On April 30, 1997, plaintiff began playing with the Symphony again, and played a variety of services through May and June, and into July 1997. During his May 12, 1997 visit with Dr. Gelberman, plaintiff reported that he had returned to the Symphony but was finding it difficult; at that time, Dr. Gelberman thought plaintiff's use of his hands was improving and that another several months would yield additional improvement. A copy of Dr. Gelberman's notes of this visit were sent to Jeffrey Neville.

The Symphony's schedule has three parts: the Subscription Season, the Opera/Chamber Season and the Queeny Pops. The Subscription Season runs from September through mid-May and usually requires eight or nine services per week. The Opera/Chamber season runs from *1101 mid-May to the end of June with between four and eight services per week. The Queeny Pops season, the last three weeks in July, ordinarily requires seven to eight services per week, but the music is less complex and fewer rehearsals are necessary. The Symphony requires a full-time musician to be physically capable of at least seven to eight services per week. Plaintiff's workload when he returned to the Symphony in May through June 1997 was therefore relatively light, with the most demanding week (May 20, 1997) consisting of eight services and all others consisting of between five and seven services.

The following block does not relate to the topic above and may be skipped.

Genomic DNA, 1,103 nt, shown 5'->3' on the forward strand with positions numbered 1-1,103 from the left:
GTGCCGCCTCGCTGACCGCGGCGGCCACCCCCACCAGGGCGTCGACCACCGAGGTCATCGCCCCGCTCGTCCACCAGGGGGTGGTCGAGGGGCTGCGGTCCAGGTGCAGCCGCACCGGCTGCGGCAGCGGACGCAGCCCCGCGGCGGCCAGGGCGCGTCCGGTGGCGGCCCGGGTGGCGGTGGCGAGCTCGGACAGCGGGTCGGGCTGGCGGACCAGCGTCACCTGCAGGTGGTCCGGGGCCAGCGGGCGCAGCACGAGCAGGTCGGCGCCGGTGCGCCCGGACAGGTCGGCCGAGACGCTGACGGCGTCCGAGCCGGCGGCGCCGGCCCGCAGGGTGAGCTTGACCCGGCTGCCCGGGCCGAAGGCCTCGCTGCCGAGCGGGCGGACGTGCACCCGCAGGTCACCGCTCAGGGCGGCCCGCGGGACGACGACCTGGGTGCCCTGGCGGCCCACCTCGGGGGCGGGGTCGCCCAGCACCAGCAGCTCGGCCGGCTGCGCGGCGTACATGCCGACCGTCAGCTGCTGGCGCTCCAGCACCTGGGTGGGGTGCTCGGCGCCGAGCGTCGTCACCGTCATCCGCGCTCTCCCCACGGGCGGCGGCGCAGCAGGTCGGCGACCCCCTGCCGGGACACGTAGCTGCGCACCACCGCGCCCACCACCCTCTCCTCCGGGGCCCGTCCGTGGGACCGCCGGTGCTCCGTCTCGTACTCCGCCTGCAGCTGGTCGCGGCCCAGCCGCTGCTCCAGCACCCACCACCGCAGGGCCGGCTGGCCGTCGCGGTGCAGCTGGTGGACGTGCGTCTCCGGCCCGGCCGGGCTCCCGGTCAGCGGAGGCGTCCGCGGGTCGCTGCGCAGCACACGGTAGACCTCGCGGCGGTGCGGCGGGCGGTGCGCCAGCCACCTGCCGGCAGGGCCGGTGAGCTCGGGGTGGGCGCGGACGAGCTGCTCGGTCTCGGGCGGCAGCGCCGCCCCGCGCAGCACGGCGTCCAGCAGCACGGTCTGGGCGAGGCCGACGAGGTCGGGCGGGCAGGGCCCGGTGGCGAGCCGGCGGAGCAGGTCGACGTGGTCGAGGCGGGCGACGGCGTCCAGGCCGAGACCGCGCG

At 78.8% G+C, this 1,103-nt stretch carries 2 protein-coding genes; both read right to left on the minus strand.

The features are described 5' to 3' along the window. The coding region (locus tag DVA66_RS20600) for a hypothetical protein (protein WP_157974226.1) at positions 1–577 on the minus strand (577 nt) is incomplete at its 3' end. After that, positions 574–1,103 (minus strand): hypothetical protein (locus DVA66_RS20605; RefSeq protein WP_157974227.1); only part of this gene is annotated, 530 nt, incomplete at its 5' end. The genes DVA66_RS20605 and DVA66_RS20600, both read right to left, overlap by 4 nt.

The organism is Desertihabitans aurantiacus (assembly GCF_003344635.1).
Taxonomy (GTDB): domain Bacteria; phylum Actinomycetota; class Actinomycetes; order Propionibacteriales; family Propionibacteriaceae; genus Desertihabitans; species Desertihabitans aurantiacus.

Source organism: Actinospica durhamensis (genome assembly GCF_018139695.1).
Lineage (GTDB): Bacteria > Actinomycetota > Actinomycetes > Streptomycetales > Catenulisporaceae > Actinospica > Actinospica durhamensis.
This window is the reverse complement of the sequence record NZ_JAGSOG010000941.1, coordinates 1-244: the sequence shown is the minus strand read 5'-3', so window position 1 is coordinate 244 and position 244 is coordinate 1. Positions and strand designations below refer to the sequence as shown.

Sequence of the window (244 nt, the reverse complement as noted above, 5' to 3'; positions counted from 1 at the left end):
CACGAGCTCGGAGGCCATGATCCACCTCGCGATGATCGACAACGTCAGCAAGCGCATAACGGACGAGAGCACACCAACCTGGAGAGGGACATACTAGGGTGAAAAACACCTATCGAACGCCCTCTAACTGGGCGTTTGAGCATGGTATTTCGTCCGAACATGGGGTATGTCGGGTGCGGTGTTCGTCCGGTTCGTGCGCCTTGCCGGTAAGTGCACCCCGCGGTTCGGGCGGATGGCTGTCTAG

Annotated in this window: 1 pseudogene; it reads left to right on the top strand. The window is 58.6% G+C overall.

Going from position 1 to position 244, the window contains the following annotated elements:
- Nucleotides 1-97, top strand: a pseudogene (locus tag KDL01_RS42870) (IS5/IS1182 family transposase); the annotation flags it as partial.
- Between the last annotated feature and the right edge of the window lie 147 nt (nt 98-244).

Jan Gippo is a musician with the Symphony and a co-chair of the Orchestra Committee, a group of six musicians who function as the stewards of the musicians' union and as advocates for the musicians. Marc Gordon is a musician with the Symphony and the former co-chair of the Orchestra Committee. Both Gippo and Gordon acknowledge the existence of a policy under which a musician on disability leave must demonstrate fitness to return to full-time status within 24 months, or his position is filled and he is no longer considered an active playing member of the Symphony. Under such a policy, the musician would not be required to re-audition for his seat, but mere physical ability to play is not sufficient; there must also be ability to play up to the required artistic level. In a sworn statement dated January 14, 1999, Gordon attests that this policy was agreed to by the Symphony and the Orchestra Committee, "with the understanding of Local 2-197," subsequent to the Kaid Friedel arbitration in the early 1990's.